Owen drowned on the 27 November 1841 in Wheeny Creek (ironic)
Some of the info above came from Bobbie Hardy's book 'Early
Hawkesbury Settlers' published about 1985 which is still available. janilye
First person to Set foot in Australia !!
On May 13, 1787, eleven ships, soon to be known as the First Fleet, began an eight-month journey from Southampton, bound for Botany Bay. Arriving on January 18, 1788, they found Botany Bay highly unsuitable, lacking a safe, deep harbour but just as important, no fresh drinking water. A longboat dispatched to search for an alternative settlement site, soon returned with news of the discovery of one of the great harbours of the world. On January 26, 1788, in Sydney Harbour, Governor Arthur Phillip was rowed ashore from the flagship H.M.S Sirius to raise the Union Jack and lay claim to Australia in the name of "Mother England". After much controversy it has now been firmly established that the first person actually ashore to secure the longboat on that historic day, was able seaman Owen Cavanough.
A Newspaper dated 26 January, 1842 has the following paragraph:
The Government have ordered a pension of one shilling a day to be paid to the survivors of those who came on the first Fleet to the colony. The number of these really old hands is now reduced to three, of whom two are now in the Benevolent Asylum, and the other is a fine old fellow, who can do a days work more spirit than many of the young fellows lately arrived in the colony. We are glad the Government have commemmorated the auspicious day of our anniversary in so handsome a manner.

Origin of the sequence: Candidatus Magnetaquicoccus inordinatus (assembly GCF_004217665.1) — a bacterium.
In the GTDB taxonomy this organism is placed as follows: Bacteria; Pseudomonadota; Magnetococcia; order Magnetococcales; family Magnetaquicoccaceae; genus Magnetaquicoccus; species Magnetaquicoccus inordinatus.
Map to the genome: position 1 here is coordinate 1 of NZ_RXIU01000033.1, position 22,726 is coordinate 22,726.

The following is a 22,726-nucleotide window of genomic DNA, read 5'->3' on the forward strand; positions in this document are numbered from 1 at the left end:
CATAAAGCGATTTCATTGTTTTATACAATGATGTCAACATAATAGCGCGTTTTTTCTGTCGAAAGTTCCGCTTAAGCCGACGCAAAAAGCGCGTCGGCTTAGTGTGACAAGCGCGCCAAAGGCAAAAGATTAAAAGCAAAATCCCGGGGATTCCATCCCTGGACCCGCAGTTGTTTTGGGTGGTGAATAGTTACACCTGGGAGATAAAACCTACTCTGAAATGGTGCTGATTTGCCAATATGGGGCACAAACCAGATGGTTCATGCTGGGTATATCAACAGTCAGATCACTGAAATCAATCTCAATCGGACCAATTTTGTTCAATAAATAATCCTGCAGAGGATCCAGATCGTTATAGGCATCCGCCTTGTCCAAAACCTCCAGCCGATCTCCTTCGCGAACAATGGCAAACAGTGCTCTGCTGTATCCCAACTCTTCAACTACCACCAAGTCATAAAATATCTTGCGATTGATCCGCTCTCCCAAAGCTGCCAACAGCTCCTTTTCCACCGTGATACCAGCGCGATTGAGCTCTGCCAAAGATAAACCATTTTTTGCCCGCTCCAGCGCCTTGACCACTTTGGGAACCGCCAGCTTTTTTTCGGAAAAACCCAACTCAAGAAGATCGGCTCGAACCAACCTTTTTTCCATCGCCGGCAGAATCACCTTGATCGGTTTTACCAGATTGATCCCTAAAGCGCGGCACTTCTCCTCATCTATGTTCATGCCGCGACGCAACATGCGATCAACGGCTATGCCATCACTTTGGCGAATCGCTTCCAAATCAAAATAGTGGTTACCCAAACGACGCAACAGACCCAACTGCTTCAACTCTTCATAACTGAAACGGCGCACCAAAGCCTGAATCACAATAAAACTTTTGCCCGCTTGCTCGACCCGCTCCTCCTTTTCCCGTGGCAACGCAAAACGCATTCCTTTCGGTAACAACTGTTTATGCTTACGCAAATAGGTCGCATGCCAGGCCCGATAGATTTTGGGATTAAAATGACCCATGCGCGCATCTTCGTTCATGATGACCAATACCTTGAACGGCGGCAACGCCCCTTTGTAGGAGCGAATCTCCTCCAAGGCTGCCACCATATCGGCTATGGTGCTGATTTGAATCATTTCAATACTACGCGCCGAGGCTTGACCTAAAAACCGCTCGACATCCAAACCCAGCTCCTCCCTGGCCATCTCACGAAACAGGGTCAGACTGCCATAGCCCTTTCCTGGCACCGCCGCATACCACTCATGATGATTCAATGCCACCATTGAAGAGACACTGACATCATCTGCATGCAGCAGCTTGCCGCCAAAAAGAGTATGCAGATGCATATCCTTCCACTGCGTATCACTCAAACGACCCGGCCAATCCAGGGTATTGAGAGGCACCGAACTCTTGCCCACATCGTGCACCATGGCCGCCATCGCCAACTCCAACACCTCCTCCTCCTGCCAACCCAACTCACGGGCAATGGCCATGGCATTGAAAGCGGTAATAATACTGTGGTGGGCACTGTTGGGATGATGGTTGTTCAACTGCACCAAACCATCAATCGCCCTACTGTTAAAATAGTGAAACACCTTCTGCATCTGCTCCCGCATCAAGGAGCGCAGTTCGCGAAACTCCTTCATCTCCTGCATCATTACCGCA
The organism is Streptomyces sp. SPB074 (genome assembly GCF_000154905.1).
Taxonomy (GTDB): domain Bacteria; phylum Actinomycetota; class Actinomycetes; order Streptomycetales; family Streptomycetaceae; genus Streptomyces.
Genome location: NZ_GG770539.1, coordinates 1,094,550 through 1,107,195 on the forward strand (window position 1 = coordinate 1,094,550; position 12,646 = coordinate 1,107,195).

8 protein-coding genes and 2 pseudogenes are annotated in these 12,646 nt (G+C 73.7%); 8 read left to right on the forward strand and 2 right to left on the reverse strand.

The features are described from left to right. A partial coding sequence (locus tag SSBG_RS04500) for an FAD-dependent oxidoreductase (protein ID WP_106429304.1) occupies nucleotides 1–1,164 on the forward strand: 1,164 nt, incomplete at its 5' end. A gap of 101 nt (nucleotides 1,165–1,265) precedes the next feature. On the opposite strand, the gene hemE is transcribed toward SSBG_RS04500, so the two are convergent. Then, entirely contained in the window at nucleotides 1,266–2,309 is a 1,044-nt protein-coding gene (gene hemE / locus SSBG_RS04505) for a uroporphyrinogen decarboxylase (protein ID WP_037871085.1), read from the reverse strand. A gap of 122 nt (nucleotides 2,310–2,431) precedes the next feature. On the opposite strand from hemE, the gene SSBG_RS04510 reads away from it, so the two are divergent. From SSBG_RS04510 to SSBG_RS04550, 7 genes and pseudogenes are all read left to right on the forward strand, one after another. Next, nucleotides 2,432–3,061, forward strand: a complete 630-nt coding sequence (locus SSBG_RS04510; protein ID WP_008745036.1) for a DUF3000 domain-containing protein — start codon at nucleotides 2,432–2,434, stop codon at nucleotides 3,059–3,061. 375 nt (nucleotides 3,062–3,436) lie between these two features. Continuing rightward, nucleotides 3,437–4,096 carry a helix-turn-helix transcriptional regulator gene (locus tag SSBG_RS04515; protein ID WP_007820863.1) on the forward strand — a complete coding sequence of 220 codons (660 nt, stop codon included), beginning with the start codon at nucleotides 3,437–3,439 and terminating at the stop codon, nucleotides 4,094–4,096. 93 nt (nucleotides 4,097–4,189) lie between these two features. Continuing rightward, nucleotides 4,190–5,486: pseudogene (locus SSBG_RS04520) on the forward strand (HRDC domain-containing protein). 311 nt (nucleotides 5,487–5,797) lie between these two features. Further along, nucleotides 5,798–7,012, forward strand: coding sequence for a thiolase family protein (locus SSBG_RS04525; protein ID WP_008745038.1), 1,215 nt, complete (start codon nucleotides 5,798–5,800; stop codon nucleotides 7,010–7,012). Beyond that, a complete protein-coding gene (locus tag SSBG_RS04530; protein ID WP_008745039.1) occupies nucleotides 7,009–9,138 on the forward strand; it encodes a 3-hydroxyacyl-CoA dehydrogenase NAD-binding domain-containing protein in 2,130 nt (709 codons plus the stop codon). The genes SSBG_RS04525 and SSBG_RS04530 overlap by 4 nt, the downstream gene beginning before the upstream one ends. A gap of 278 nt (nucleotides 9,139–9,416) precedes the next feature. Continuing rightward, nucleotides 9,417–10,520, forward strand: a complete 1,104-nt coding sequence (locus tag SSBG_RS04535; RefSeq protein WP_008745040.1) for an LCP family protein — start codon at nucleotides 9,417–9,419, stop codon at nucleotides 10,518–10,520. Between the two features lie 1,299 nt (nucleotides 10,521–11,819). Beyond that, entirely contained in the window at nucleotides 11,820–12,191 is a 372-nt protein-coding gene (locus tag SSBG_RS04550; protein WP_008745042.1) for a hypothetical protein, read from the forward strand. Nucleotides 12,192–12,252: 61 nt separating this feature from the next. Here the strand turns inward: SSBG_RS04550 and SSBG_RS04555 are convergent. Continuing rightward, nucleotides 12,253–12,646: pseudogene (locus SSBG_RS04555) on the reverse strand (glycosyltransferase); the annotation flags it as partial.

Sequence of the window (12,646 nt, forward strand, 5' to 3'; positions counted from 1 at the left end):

The Sydney newspaper approbation was occasioned by the publicity given of the death at Sackville Reach, Hawkesbury River, of Mr Owen Cavanough (I) who died on 27.11.1841, not too well endowed with the worlds riches. Mr Cavanough was a pioneer free seaman and was attached to the HMAS SIRIUS (1788) The pioneer who was drowned in a small rivulet which ran into the Hawkesbury on rented property adjoining Mr Charles Turnbull's 'Kelso' orchard (Lambs Grant) A very historic property made famous by more than one onslaught made on the Lambs by the Maroota Blacks.
Establishment of Ebenzer Church
Settlement of Portland Head was undertaken by free settlers, most of whom arrived on the Coromandel on 13th June, 1802. They were instructed by Governor King to settle on the Government Farm at or near Toongabbie, where they could plant wheat, maize and potatoes. The following year they were each granted 100 acre allotments on either side of the Hawkesbury River at Portland Head. The river formed the major means of transport between farms. The Society was formed at a meeting held in the home of Thomas Arndell on 22nd September, 1806. It was decided to erect a schoolroom and chapel on four acres of land donated by Owen Cavanagh. James Mein acted as Pastor until John Youl took up his position as minister and schoolmaster. The Church was completed in 1809 and the schoolmaster's residence in 1817. Both were designed by Andrew Johnston. Ebenezer was the first non-conformist, then Presbyterian, Church in the colony.
Those who covenanted to build Ebenezer Church were the families of Dr. Thomas Arndell, Paul Bushell, Owen Cavanagh, James Davidson, Capt. John Grono, George Hall, John Howe, William Jacklin, Andrew Johnston, John Johnstone, Lewis Jones, James Mein, William Stubbs, John Studdis and John Turnbull.